Nevertheless, companies that fulfill certain criteria can obtain permission from the prefectural government to develop forest areas outside the national park’s boundaries and build solar power plants there.

The Environment Ministry is considering expanding the size of the national park and increasing “special zones” where strict regulations make it impossible to develop solar power plants.

An official at the office that manages the national park in Aso said, “We want speed up the implementation of these measures.”

World Heritage worries

The prefectural government, which is aiming to get the Aso area registered as a World Heritage site, is also working to address this issue.

Together with seven nearby municipalities, it set up a council which in 2020 adopted a declaration that stipulates solar power facilities must not seriously detract from an area’s natural beauty.

The council also compiled guidelines which stipulate that solar power plants “in principle should not be built on grass fields.” But the guidelines are not legally binding, and the member municipalities hold deep concerns about whether these actions will be effective.

In September 2023, the prefectural government established new criteria related to attracting solar power generation facilities and designated central Aso as a zone excluded from development.

The municipal governments will also be able to designate areas for solar power projects.

The prefectural government said that residents are increasingly concerned about negative effects on the natural environment and scenery, and it published a map which indicates potentially affected areas.

An official in the prefectural government’s energy policy section said: “What’s important is balancing environmental preservation with renewable energy development. It’s necessary to be able to allocate particular development projects to suitable places.”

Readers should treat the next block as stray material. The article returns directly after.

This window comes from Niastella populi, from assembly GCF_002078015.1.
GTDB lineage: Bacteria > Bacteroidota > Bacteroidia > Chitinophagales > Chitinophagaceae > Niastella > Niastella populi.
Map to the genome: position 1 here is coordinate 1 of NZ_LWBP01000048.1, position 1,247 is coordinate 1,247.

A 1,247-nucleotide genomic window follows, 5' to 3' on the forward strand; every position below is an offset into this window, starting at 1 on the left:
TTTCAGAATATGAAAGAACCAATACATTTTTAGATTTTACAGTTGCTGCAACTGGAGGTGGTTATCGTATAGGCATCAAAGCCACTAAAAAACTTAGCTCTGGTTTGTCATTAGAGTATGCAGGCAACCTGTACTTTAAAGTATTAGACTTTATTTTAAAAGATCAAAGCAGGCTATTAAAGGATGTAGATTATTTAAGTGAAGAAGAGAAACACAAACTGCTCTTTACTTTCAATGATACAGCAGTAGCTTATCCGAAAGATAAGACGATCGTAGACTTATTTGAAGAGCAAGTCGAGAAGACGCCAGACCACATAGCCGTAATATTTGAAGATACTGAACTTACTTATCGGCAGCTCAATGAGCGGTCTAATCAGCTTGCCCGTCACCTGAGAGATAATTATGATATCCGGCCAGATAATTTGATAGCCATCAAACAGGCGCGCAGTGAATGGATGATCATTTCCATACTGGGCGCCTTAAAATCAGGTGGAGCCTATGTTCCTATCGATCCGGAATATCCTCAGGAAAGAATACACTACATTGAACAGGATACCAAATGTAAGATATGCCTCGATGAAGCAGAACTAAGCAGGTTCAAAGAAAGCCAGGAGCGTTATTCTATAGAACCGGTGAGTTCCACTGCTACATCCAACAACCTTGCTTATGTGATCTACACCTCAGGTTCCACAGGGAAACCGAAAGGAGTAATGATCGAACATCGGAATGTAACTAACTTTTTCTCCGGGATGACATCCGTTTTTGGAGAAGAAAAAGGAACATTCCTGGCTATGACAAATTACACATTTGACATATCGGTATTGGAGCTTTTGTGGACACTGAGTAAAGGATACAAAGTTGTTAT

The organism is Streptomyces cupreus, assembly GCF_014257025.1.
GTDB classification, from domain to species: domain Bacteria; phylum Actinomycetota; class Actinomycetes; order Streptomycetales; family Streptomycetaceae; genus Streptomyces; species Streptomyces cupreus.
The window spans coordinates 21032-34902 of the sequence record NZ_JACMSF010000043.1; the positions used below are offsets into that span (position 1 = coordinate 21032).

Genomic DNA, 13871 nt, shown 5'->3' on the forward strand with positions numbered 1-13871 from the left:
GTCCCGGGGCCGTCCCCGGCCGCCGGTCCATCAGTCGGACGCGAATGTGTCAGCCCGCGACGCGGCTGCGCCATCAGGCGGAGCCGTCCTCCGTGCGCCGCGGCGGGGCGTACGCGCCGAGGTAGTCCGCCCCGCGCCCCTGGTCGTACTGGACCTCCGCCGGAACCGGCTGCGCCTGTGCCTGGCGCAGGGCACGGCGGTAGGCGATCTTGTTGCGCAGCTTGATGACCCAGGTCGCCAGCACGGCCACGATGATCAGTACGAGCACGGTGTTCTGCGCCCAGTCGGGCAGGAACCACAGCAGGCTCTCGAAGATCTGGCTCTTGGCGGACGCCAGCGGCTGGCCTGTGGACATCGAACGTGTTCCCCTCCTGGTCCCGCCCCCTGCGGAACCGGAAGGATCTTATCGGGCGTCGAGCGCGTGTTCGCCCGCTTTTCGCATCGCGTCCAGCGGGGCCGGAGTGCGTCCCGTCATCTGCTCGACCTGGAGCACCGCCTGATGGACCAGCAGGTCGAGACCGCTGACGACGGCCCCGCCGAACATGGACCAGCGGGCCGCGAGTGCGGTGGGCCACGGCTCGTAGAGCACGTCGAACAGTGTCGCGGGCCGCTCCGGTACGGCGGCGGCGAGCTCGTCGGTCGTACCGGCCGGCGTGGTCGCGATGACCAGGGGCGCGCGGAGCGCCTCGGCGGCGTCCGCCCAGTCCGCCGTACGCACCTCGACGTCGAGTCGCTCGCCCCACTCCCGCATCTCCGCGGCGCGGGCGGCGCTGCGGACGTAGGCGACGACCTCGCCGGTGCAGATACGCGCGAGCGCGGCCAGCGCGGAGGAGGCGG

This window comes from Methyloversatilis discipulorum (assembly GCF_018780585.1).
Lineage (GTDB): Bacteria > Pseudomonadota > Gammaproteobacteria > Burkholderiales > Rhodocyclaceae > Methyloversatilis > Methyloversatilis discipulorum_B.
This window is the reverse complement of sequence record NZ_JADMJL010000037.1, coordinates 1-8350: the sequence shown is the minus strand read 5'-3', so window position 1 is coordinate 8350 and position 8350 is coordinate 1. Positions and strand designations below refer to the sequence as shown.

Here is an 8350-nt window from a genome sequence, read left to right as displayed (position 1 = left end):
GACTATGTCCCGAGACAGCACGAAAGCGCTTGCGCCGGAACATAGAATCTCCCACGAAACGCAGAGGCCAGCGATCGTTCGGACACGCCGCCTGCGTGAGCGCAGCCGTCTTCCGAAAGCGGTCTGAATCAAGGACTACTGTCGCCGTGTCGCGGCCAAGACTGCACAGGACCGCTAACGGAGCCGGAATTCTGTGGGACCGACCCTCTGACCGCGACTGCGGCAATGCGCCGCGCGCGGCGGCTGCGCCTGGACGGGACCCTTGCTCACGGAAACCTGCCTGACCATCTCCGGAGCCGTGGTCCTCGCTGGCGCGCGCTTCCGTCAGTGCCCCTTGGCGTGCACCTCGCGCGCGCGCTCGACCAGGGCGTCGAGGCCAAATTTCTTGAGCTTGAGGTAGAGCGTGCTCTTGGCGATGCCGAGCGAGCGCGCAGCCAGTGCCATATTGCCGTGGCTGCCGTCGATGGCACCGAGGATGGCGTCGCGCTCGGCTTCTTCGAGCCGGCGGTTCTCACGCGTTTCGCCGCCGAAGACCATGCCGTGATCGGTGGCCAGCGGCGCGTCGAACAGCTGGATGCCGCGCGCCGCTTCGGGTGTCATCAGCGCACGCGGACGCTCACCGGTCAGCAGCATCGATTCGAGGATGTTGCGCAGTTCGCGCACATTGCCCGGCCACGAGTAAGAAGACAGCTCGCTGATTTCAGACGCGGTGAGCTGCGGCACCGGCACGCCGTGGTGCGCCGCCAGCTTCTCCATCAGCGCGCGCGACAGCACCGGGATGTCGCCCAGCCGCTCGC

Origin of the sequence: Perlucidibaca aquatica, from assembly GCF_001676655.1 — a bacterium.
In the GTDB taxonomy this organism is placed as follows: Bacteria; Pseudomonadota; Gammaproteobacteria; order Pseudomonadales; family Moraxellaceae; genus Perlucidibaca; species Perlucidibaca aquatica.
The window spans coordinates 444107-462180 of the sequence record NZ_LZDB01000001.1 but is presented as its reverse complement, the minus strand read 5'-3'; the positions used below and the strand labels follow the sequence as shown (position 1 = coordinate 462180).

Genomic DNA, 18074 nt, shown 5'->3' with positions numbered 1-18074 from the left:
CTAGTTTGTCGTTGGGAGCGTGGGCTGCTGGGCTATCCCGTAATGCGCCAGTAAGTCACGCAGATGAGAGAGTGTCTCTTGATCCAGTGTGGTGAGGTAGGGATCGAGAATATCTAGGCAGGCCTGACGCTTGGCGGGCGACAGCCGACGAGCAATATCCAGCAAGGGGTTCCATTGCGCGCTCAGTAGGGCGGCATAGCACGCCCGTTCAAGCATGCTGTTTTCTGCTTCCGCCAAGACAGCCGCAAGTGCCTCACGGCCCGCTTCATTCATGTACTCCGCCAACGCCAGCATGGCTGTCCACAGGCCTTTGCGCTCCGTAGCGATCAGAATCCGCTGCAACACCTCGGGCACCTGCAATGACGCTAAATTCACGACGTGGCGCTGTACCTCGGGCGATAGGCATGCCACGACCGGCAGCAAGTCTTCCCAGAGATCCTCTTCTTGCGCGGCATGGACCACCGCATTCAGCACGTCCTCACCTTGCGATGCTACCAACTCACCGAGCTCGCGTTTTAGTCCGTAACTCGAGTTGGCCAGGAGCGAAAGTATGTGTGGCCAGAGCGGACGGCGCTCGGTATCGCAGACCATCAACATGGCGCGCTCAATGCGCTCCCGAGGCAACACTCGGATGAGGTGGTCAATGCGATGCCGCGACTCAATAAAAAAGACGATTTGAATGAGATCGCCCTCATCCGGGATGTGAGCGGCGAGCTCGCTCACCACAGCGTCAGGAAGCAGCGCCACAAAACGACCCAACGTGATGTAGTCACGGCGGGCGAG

Nationwide plans

Propelled by an upwards trend in both the encouragement and development of renewable energy resources, an increasing number of large-scale solar power plants have appeared in national parks throughout Japan, including in Kushiro Marshland in Hokkaido and Ise-Shima National Park in Mie Prefecture.

Locals in those areas likewise voice fears that the solar power structures may adversely affect the natural environment, which is home to rare animals and plants.

According to the Environment Ministry, 26 solar power plants were located within national parks across the nation as of late February 2014. Six of them were mega solar power plants with one megawatt or larger output capacity.

At the end of March 2023, that former increased five-fold to 129, and the latter rose to nine.

Six of the nine mega solar plants are concentrated in Aso-Kuju National Park. Because the national park includes vast amounts of privately-owned land — both residential and farming — restricting development uniformly is difficult.

The ministry has taken measures to cope with the issues as they arise, such as by implementing new guidelines that stipulate criteria for granting development permission.

An official at the ministry’s National Park Division said: “Understanding among locals is essential for expanding the development of renewable energy developments. We also want to team up with municipal governments to protect natural environments and sceneries.”